Will new constituencies link towns and villages in Suffolk and Norfolk?
- Credit: Sonya Duncan
A new cross-border constituency including parts of north Suffolk and south Norfolk could be created in the next review by the government's Boundary Commission, local politicians believe.
The Boundary Commission for England has unveiled the timescale for its next round of changes which are due to come into force in 2023 - possibly in time for a 2024 General Election.
It has said the number of constituencies in the six counties of the East of England should increase from 58 to 61 - but has not yet produced any maps showing where the new constituencies should be.
Ipswich MP Tom Hunt said he expected there would be some changes in Suffolk - but did not think his constituency would be radically altered.
He said: "The population of the Bury St Edmunds constituency is much larger than others - I expect that would be changed. And actually the population of South Suffolk has fallen a bit over recent years.
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"I would expect there to be some changes to the rural constituencies in the north of the county - Bury, West Suffolk and Central Suffolk. A new constituency could be formed with part of them and places like Diss and some of the villages around it in south Norfolk.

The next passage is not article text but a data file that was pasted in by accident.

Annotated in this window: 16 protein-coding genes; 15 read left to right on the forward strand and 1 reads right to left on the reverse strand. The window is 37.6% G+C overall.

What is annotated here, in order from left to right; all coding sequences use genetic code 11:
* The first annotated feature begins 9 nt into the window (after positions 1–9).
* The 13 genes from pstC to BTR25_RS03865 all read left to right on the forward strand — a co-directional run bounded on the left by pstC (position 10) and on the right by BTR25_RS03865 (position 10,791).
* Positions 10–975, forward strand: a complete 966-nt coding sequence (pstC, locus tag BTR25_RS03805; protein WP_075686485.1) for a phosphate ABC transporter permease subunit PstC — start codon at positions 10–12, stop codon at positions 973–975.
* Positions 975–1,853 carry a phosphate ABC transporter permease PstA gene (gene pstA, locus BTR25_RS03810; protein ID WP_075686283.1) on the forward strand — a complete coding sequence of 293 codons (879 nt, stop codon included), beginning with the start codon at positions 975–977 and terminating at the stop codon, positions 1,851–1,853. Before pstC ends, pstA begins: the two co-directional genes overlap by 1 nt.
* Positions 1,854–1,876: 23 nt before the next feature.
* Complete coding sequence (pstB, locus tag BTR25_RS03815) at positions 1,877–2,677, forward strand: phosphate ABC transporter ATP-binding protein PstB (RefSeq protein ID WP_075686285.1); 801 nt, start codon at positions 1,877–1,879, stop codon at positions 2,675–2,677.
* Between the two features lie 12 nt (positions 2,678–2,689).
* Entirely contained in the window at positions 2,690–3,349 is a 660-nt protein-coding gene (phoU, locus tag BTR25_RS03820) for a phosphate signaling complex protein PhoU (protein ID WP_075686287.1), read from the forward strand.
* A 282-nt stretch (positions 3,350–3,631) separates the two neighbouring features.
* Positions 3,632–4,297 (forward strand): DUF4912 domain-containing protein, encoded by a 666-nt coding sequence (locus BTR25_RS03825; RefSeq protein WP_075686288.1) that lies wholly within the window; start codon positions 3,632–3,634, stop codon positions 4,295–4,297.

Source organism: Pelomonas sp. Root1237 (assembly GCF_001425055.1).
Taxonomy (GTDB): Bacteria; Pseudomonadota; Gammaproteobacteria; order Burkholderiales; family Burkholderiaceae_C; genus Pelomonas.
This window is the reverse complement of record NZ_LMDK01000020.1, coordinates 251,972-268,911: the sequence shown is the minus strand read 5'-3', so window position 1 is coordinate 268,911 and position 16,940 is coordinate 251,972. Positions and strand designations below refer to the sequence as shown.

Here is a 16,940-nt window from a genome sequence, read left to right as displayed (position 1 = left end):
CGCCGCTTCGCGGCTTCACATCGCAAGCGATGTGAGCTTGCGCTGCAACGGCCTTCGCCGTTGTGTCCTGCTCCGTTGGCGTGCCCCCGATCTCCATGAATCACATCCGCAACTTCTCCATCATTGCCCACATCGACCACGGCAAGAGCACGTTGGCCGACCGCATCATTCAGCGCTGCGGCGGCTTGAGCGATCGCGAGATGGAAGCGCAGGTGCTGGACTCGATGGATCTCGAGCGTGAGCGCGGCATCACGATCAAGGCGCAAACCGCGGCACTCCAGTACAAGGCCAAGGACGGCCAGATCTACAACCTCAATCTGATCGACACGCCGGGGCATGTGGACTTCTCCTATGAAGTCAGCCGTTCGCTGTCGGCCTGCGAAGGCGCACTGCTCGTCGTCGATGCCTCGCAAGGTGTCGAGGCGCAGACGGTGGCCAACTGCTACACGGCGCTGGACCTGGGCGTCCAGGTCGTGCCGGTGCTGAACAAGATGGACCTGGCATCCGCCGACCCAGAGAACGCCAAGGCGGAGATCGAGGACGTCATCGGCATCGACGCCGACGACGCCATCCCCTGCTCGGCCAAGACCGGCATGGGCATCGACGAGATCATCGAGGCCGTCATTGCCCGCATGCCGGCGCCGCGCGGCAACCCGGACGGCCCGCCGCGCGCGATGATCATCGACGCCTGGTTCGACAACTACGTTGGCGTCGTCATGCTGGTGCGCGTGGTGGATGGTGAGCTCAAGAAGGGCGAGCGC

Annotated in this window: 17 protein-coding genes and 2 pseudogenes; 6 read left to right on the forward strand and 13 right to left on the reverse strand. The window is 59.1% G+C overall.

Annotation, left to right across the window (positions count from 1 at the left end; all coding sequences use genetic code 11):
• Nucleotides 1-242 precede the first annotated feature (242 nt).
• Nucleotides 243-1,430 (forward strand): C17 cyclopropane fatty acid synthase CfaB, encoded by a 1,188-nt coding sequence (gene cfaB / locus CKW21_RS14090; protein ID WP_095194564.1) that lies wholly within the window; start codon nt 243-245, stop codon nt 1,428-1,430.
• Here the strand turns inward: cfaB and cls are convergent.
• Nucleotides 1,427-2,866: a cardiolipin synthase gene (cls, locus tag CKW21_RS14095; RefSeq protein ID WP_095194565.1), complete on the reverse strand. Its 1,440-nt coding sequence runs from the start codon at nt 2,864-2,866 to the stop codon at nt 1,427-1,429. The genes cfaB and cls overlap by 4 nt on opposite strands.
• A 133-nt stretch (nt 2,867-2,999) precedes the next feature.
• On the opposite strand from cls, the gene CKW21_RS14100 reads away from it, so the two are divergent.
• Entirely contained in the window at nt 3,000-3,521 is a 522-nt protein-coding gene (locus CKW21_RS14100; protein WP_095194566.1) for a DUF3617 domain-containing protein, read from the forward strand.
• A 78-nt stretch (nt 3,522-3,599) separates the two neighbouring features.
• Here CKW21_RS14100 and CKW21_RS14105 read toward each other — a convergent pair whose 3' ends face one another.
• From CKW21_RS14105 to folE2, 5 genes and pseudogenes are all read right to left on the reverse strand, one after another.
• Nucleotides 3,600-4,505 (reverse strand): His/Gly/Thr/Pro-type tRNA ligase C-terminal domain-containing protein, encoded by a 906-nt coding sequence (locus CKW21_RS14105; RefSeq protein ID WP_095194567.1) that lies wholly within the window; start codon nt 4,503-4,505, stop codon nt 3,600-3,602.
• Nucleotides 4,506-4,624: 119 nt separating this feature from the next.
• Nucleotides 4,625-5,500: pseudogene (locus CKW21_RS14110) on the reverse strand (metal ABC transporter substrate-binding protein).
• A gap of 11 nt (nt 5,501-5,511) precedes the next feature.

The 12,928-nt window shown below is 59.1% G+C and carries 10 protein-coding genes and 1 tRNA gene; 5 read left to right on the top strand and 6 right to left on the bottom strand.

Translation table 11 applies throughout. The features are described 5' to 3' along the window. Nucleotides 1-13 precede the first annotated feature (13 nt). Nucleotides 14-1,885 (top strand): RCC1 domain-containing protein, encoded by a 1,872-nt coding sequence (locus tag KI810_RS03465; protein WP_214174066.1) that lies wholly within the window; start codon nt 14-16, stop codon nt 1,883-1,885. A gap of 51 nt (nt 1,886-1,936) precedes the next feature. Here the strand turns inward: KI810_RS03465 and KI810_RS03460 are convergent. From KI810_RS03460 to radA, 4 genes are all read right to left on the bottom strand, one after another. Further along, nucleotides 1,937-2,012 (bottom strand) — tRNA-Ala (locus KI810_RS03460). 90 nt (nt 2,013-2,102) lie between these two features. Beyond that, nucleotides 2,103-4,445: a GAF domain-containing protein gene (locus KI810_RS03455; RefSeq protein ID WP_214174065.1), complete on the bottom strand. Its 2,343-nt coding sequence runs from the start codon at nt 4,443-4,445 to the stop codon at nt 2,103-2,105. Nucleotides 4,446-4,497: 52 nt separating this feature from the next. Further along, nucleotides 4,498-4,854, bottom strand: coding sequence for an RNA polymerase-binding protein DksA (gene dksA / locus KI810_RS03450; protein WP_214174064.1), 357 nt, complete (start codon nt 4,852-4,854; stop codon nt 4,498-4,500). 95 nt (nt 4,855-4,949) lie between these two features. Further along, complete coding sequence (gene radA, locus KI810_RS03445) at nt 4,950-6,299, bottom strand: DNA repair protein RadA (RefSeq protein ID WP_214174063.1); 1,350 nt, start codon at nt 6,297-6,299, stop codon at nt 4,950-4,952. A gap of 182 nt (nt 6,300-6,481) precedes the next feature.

"I would expect that to have about 40,000 people from Suffolk and 25,000 from Norfolk."
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The Boundary Commission is looking at creating constituencies with between 70,000 and 77,000 voters each. The number of UK constituencies would remain at 650, but there would be 10 more constituencies in England - up to 543.
There would be an increase in the number of constituencies in the East of England, South East, London and South West. The number of constituencies in the North East, North West and West Midlands would be reduced.
Until now constituency boundaries have tended not to cross county boundaries - although an aborted earlier review did propose that Newmarket should be moved into a Cambridgeshire constituency alongside Ely.
But the need to even up the population of constituencies this time could see several stradling borders.
Details of potential constituencies are expected to published in the early summer, and the public will be invited to comment on them. The proposals could be revised after those discussions and republished next year with the new constituencies being introduced in 2023.